The risk is there, and so is the potential reward.
Sacramento is poised to make one of the most expensive wagers in its history Tuesday, when the City Council votes on a binding agreement with the Kings to build a $477 million arena at Downtown Plaza.
The public’s end of the bargain: a $255 million subsidy, financed mainly by a bond issue that amounts to a giant mortgage on the city’s parking operations. The city will be responsible for an estimated $21.9 million in annual debt service, to be supported by lease payments from the Kings and a projected rising tide of parking revenue.
In return, the Kings will convert the dying downtown shopping center into a silvery-white arena that city officials say will revive the urban core and inspire a gusher of development. The Kings’ future in Sacramento, on shaky ground for most of the past decade, will be cemented for the next 35 years.
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“We think that, together with the city, we can do really important things for Sacramento,” said Kings President Chris Granger. The team plans to spend $222 million on its share of the project, and is making plans to redevelop much of the rest of Downtown Plaza with a hotel, office tower, shopping and other amenities.
Project critics, who have tried unsuccessfully to put legal roadblocks in front of the $255 million subsidy, say the plan is deeply flawed. Councilman Kevin McCarty, who has consistently opposed the project, said the city is being overly generous at the expense of other pressing civic needs. He also said the predictions of economic ripple effects are overblown, and the city is taking a big financial risk.
City officials counter that the danger is minimal. They say they have crafted a plan that shields the city’s general fund from harm, including the $9 million culled each year in profits from parking operations. Still, they acknowledge the plan isn’t foolproof.
“There’s no such thing as no risk,” said City Manager John Shirey. “We have done everything possible to protect the general fund from any liability. But at the end of the day, if for some reason the Kings aren’t able to perform or the revenues aren’t up to expectation ... you can’t say there’s no risk.”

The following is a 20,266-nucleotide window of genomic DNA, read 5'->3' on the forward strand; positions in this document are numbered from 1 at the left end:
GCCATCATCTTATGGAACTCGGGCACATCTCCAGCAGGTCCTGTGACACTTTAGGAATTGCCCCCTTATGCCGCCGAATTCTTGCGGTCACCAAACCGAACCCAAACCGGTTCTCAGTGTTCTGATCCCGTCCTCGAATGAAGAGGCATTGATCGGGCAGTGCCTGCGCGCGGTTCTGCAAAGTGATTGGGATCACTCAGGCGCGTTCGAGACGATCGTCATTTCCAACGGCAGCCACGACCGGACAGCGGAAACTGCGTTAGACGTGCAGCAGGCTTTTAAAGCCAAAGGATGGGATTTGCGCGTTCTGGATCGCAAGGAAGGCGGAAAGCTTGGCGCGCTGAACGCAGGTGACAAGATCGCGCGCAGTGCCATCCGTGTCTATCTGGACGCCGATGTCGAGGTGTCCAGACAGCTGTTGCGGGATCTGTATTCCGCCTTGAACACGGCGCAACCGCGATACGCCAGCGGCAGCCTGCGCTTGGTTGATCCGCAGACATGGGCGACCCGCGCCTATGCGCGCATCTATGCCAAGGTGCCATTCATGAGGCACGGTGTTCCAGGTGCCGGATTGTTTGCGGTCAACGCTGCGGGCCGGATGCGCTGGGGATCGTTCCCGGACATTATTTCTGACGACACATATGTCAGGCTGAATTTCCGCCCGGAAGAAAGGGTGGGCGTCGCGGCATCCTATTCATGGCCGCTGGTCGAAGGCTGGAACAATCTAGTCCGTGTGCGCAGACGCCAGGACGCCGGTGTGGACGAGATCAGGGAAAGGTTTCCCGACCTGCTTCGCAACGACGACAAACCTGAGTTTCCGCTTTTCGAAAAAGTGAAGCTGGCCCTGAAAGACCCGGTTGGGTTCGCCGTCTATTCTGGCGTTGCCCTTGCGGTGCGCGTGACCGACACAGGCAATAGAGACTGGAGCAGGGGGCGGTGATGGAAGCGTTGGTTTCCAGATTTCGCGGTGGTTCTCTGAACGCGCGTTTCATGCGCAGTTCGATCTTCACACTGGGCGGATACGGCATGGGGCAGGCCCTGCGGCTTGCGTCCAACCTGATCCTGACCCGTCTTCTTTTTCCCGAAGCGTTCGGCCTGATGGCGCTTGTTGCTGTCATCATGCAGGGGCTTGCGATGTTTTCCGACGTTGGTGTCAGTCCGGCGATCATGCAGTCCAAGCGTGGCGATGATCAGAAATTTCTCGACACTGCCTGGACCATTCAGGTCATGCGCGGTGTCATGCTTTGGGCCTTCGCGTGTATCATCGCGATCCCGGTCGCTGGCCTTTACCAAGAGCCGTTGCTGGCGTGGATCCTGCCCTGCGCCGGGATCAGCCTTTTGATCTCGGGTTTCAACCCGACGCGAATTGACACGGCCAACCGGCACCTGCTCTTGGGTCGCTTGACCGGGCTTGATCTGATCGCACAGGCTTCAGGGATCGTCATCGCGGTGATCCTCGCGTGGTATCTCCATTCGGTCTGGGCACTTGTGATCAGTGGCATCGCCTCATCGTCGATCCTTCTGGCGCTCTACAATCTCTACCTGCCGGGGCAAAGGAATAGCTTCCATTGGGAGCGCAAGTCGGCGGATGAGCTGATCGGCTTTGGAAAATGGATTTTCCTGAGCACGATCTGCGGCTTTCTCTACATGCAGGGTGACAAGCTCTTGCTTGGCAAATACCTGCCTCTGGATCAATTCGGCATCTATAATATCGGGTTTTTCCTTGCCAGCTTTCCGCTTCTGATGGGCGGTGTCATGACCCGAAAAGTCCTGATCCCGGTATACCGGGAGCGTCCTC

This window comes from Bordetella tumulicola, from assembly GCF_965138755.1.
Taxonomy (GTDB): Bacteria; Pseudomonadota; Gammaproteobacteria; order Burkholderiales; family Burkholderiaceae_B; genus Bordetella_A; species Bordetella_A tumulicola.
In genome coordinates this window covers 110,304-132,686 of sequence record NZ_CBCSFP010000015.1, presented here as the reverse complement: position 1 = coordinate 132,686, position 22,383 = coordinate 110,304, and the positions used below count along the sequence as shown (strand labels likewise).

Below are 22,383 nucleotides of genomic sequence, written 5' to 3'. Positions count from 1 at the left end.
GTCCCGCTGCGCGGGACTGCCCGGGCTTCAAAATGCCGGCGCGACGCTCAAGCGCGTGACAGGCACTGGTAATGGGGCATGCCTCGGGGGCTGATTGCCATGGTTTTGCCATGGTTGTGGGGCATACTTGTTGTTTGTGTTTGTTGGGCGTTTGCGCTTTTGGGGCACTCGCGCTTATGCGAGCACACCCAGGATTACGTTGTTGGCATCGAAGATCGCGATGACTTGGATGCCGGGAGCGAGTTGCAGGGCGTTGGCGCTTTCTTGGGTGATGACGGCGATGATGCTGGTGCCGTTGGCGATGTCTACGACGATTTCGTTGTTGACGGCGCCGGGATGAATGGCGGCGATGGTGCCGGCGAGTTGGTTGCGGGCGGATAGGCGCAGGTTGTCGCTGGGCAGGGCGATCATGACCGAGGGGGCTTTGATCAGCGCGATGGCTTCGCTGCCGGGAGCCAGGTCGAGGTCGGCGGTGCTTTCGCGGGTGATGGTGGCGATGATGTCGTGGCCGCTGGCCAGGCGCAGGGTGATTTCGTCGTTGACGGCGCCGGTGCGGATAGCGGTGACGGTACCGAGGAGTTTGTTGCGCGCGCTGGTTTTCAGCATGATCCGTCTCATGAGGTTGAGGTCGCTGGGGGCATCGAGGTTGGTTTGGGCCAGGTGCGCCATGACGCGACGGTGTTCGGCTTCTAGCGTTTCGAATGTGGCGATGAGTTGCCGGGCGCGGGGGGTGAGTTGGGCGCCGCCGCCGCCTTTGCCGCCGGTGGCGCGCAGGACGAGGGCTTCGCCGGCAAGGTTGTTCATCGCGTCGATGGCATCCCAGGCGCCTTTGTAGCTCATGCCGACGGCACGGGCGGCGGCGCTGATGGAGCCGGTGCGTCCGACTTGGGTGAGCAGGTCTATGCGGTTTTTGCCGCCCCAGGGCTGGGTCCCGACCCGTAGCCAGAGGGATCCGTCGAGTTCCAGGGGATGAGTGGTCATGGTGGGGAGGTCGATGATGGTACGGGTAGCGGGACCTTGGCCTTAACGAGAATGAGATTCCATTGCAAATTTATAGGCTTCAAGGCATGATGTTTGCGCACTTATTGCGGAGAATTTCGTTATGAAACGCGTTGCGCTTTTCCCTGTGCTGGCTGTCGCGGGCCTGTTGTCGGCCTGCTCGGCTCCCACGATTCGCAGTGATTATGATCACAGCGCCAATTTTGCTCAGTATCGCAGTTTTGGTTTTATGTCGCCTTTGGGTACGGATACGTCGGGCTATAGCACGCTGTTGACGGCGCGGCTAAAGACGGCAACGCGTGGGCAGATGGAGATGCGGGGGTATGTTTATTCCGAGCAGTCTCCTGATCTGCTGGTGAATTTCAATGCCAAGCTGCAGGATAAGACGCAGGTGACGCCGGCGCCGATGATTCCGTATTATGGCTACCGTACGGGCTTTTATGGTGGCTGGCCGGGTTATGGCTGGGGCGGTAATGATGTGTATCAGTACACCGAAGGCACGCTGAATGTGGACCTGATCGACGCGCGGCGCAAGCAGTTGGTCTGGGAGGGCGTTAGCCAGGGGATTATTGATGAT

The plan appears likely to win council approval. Fourteen months ago, the council voted 7-2 to approve a nonbinding arena “term sheet” that was roughly similar to the plan that is on the table now. One big difference now: The definitive agreement, which was finalized May 9, gives the city greater certainty about the revenue it will receive from the arena – one of the major sources of funds to repay the city’s debt.
Instead of relying on a share of the arena’s profits and fees based on ticket sales, the basis of the old agreement, the city will get guaranteed lease payments from the Kings. The rent checks will start at $6.5 million a year and eventually grow to more than $18 million.
“This plan is less risky in the sense that you know what you’ll be receiving from the lease,” said Jeff Michael, a University of the Pacific economist who reviewed the financing plan at The Sacramento Bee’s request.
Municipal bond expert Marilyn Cohen agreed that the guaranteed payments are a plus for the city. “This is a big improvement over the first iteration,” said Cohen, founder of Envision Capital Management Inc. in Los Angeles and a self-described skeptic on big expenditures for sports facilities. “This looks like a well thought-out plan.”
Thin margin for error
The agreement has certain safeguards built in. If the Kings leave town shortly after the arena opens, they would have to pay the city $580 million. By Year 30, the penalty is reduced to $203 million.
Nonetheless, there are uncertainties. Notably, the city is counting on its network of parking garages and meters to expand in the coming years, generating more cash for debt repayment. Growth in parking revenue, along with the Kings’ lease payments, constitute the two main pillars of the city’s plan to pay off the bonds.